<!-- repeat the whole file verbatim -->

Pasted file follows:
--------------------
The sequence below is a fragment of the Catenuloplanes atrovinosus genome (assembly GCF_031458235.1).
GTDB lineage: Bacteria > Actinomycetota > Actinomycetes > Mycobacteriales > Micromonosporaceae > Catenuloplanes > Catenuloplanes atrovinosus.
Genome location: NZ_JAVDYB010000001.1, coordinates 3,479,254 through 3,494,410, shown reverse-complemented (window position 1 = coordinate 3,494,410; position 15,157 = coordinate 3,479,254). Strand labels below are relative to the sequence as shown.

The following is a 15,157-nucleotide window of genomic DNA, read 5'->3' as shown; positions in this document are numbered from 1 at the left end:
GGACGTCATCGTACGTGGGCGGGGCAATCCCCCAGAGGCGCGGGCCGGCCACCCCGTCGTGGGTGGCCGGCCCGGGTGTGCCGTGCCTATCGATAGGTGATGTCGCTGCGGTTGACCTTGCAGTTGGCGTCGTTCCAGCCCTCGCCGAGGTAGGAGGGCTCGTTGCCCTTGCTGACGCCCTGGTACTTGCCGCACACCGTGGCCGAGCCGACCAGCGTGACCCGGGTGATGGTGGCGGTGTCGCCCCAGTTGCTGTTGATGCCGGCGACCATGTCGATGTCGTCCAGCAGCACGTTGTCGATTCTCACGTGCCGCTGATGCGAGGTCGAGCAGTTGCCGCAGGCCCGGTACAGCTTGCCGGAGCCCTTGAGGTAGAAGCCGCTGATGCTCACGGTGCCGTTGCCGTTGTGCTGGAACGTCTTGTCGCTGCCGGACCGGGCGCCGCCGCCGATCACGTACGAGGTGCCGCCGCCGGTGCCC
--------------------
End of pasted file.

The sequence below is a fragment of the Catenuloplanes atrovinosus genome (assembly GCF_031458235.1).
GTDB lineage: Bacteria > Actinomycetota > Actinomycetes > Mycobacteriales > Micromonosporaceae > Catenuloplanes > Catenuloplanes atrovinosus.
Genome location: NZ_JAVDYB010000001.1, coordinates 3,479,254 through 3,494,410, shown reverse-complemented (window position 1 = coordinate 3,494,410; position 15,157 = coordinate 3,479,254). Strand labels below are relative to the sequence as shown.

The following is a 15,157-nucleotide window of genomic DNA, read 5'->3' as shown; positions in this document are numbered from 1 at the left end:
GGACGTCATCGTACGTGGGCGGGGCAATCCCCCAGAGGCGCGGGCCGGCCACCCCGTCGTGGGTGGCCGGCCCGGGTGTGCCGTGCCTATCGATAGGTGATGTCGCTGCGGTTGACCTTGCAGTTGGCGTCGTTCCAGCCCTCGCCGAGGTAGGAGGGCTCGTTGCCCTTGCTGACGCCCTGGTACTTGCCGCACACCGTGGCCGAGCCGACCAGCGTGACCCGGGTGATGGTGGCGGTGTCGCCCCAGTTGCTGTTGATGCCGGCGACCATGTCGATGTCGTCCAGCAGCACGTTGTCGATTCTCACGTGCCGCTGATGCGAGGTCGAGCAGTTGCCGCAGGCCCGGTACAGCTTGCCGGAGCCCTTGAGGTAGAAGCCGCTGATGCTCACGGTGCCGTTGCCGTTGTGCTGGAACGTCTTGTCGCTGCCGGACCGGGCGCCGCCGCCGATCACGTACGAGGTGCCGCCGCCGGTGCCC